We Can’t Keep Meeting Like This by Rachel Lynn Solomon | ARC Review

Hey guys! It’s been a hot minute since I’ve posted a review here, let alone one of an ARC, but here we are! Today I’m reviewing We Can’t Keep Meeting Like This by Rachel Lynn Solomon. I read the author’s other contemporaries this month and fell in love with her writing. All I’m going to say is that this was no exception! Also, I’m trying to start making aesthetics and moodboards for the books I’m reviewing, so let me know what you think of them!

So without further ado, let’s get right into it!

A big thank you to Simon and Schuster for providing me with a copy of this book in exchange for an honest review. This did not affect my opinions in any way. Quotations may vary upon release date.

Genre: Romance, Contemporary, Young Adult

Release Date: June 8th, 2021

Published by: Simon and Schuster Books for Young Readers

click to view content warnings

anxiety, OCD, depression, divorce/separation

(from Goodreads)

A wedding harpist disillusioned with love and a hopeless romantic cater-waiter flirt and fight their way through a summer of weddings in this effervescent romantic comedy from the acclaimed author of Today Tonight Tomorrow.

Quinn Berkowitz and Tarek Mansour’s families have been in business together for years: Quinn’s parents are wedding planners, and Tarek’s own a catering company. At the end of last summer, Quinn confessed her crush on him in the form of a rambling email—and then he left for college without a response.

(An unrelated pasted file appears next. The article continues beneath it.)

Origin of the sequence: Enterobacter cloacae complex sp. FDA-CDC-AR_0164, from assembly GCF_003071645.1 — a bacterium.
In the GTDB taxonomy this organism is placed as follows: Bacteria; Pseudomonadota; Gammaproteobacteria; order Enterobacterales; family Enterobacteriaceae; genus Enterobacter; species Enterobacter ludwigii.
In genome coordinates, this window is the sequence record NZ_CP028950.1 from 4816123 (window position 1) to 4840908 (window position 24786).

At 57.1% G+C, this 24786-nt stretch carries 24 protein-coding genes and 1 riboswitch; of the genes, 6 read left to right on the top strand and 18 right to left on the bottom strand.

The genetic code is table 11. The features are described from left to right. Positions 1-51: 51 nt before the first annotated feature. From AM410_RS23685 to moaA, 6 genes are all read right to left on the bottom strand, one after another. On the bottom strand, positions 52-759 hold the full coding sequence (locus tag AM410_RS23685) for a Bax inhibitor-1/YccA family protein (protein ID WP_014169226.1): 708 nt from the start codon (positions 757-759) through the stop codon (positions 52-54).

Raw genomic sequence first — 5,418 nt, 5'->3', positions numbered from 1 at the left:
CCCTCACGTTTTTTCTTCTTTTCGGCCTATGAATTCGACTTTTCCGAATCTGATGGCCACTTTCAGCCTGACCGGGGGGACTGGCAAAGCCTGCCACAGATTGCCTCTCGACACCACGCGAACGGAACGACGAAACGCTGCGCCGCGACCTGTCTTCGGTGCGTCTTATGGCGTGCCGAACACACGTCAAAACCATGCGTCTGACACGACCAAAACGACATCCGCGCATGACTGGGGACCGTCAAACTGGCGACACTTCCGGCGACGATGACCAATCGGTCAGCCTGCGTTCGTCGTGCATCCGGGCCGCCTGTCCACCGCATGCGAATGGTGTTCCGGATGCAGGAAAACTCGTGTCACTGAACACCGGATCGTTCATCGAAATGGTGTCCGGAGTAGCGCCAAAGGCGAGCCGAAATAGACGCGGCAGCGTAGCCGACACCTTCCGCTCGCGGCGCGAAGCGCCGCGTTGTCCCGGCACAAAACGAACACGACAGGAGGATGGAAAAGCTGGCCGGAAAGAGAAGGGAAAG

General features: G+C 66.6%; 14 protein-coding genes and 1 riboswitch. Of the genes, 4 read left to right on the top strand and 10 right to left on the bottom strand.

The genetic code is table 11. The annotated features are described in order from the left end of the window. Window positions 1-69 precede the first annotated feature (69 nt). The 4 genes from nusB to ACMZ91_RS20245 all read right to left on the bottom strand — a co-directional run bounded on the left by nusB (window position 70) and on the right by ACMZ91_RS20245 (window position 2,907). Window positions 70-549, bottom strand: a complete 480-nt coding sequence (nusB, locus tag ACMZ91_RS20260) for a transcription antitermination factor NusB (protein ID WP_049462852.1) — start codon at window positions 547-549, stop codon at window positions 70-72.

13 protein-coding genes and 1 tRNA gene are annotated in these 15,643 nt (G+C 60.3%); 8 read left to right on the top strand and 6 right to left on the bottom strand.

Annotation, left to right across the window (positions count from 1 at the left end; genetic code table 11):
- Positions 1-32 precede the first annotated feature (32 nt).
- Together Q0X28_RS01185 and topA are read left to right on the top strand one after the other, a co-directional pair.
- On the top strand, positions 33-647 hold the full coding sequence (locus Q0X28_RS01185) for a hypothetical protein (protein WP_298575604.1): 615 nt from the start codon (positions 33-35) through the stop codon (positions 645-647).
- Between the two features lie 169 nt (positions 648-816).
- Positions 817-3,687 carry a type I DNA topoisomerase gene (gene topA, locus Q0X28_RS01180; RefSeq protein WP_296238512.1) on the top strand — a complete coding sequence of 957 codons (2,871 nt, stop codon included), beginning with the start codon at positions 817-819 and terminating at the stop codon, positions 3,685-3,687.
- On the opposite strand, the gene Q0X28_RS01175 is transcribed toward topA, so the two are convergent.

Quinn has been dreading seeing him again almost as much as she dreads another summer playing the harp for her parents’ weddings. When he shows up at the first wedding of the summer, looking cuter than ever after a year apart, they clash immediately. Tarek’s always loved the grand gestures in weddings—the flashier, the better—while Quinn can’t see them as anything but fake. Even as they can’t seem to have one civil conversation, Quinn’s thrown together with Tarek wedding after wedding, from performing a daring cake rescue to filling in for a missing bridesmaid and groomsman.

Quinn can’t deny her feelings for him are still there, especially after she learns the truth about his silence, opens up about her own fears, and begins learning the art of harp-making from an enigmatic teacher.

Maybe love isn’t the enemy after all—and maybe allowing herself to fall is the most honest thing Quinn’s ever done.

“Sometimes the good outweighs the bad. Sometimes those great times are so fucking great that they make the bad times a little easier to handle.

We Can’t Keep Meeting Like This is a fluffy, laugh-out-loud, feel good young adult contemporary that deals with heavy topics in the right way and shows tremendous character growth.

Quinn comes from a family of wedding planners. She’s grown up looking at bridal gowns and extravagant cakes. But she doesn’t believe in true love. Dealing with anxiety and OCD, along with high expectations from her parents, she’s one of the most relatable characters I’ve ever seen and that just makes me root for her even more. She’s so caught up in her family business that playing the harp, the one thing she used to love, now no longer seems appealing to her.